In the 18th and early 19th centuries, as the persecution of witches came to an end (at least in the Western world) and witchcraft began to be recognized as the last vestige of pagan worship, the magical figure was reworked again. This time, she has become a fantastic subject as well as a symbol of female rage, independence, freedom and feminism.
Behind this latest “rebranding” was the suffragette movement, which used the witch archetype as the persecuted “other”, an example of patriarchal oppression.
Boston-based group WITCH Boston meets on September 19, 2017 on Boston Common for a rally against the end of the DACA program. Credit: Lauren Lancaster / Courtesy of TASCHEN
“I think for many women and, increasingly, queer and non-binary people, the witch has become an alternative to institutional power, as well as a way to tap into their spirituality in a way that doesn’t is not being publicized by anyone else, ”Grossman said.
“Witchcraft is a way that you can feel that you have a certain agency in the world. And because a lot of it is about creating your own rituals, it allows people from different walks of life to participate. on their own terms. “
Anthony “Bones” Johnson, “Lilith”, England / Ibiza 2018. In his latest series, Anthony “Bones” Johnson has painted scenes that honor the alchemical forces of nature and the power of women. Credit: Courtesy of TASCHEN
The tale of witchcraft has also evolved on the screen and “Witchcraft” devotes its last pages to it.
From the scary Wicked Witch of the West in “The Wizard of Oz” to the beautiful Samantha of “Bewitched” and the tenacious Sabrina of “Chilling Adventures of Sabrina” (which couldn’t be further from the original show with Melissa Joan Hart), the witch went from villainous to protagonist, and from someone you’d fear to someone you might aspire to be.
“Whether they inspire fear, seduce, use violence, or act for the greater good, the way the visual arts describe witches always reflects the cultural moment of which they are a part,” Hundley said. What has remained unchanged through the centuries, she noted, is that the very nature of the witch is to contain all of these archetypes within her at all times.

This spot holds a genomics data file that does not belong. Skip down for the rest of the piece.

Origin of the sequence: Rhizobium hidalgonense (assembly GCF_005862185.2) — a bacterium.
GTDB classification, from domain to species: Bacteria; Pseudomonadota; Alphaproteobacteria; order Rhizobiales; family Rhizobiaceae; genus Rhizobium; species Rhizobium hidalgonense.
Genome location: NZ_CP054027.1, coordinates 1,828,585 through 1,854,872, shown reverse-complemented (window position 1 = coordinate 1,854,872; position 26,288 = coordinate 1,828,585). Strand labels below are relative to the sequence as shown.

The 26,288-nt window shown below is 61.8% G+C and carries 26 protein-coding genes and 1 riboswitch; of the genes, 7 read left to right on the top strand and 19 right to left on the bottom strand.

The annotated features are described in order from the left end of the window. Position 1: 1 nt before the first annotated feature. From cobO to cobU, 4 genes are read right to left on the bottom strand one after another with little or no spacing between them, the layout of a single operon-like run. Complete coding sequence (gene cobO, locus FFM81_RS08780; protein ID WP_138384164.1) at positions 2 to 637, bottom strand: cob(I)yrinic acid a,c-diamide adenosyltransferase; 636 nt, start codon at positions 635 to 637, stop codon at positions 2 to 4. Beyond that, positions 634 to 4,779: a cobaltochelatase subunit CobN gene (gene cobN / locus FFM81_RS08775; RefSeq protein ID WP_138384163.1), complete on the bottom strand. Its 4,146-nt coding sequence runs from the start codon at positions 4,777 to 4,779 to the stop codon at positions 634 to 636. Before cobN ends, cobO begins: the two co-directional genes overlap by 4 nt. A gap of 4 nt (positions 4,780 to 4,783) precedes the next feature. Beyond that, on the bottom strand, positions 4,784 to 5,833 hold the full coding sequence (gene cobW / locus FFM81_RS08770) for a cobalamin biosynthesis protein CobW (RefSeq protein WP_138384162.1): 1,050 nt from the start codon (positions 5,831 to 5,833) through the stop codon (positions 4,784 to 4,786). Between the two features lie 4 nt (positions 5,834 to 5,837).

“The witch is in a state of constant evolution,” she said. “She’s a shapeshifter.”
“Witchcraft” is now available in Europe and will be released next month in the United States.
Add to Queue: Empower Witches
Witchcraft and activism are woven together in this gothic fantasy novel by Alix E. Harrow, which takes place in another America where witches once existed but no longer exist. – join the suffragists of New Salem as you begin to awaken their own magic, turning the women’s movement into a witch movement.
Frances F. Denny’s photographic project “Major Arcana: Witches in America” is an ambitious visual document of the modern face of witchcraft. Denny spent three years meeting and photographing a diverse group of witches in the United States, capturing the different ways “witchcraft” is expressed.
Witches become superheroes in this action-packed series, now in its second season. Three young witches drafted into the US military – Raelle Collar, Abigail Bellweather, and Tally Craven – use their supernatural tactics and spells to defend the country against a terrorist organization known as the Spree, a witch resistance group.
Host Amanda Yates Garcia discusses tarot, psychology, mythology, pop culture, witchcraft, magic, art and history alongside a series of special guests , in a podcast that aims to explore the many expressions of the practice.
Set in the aftermath of Hurricane Katrina in New Orleans, the third season of the FX horror anthology series “American Horror Story” focuses on a clan of witches descended from survivors of the Salem trials as they fight for their survival against the outside world. The show deals with femininity and race, as well as issues related to modern feminist theories and practices.
Top Image: Entitled ‘Ritual’, this 2019 artwork by photographer Psyche Ophiuchus shows a ceremonial circle taking place at Fairy Glen on the Isle of Skye at dusk.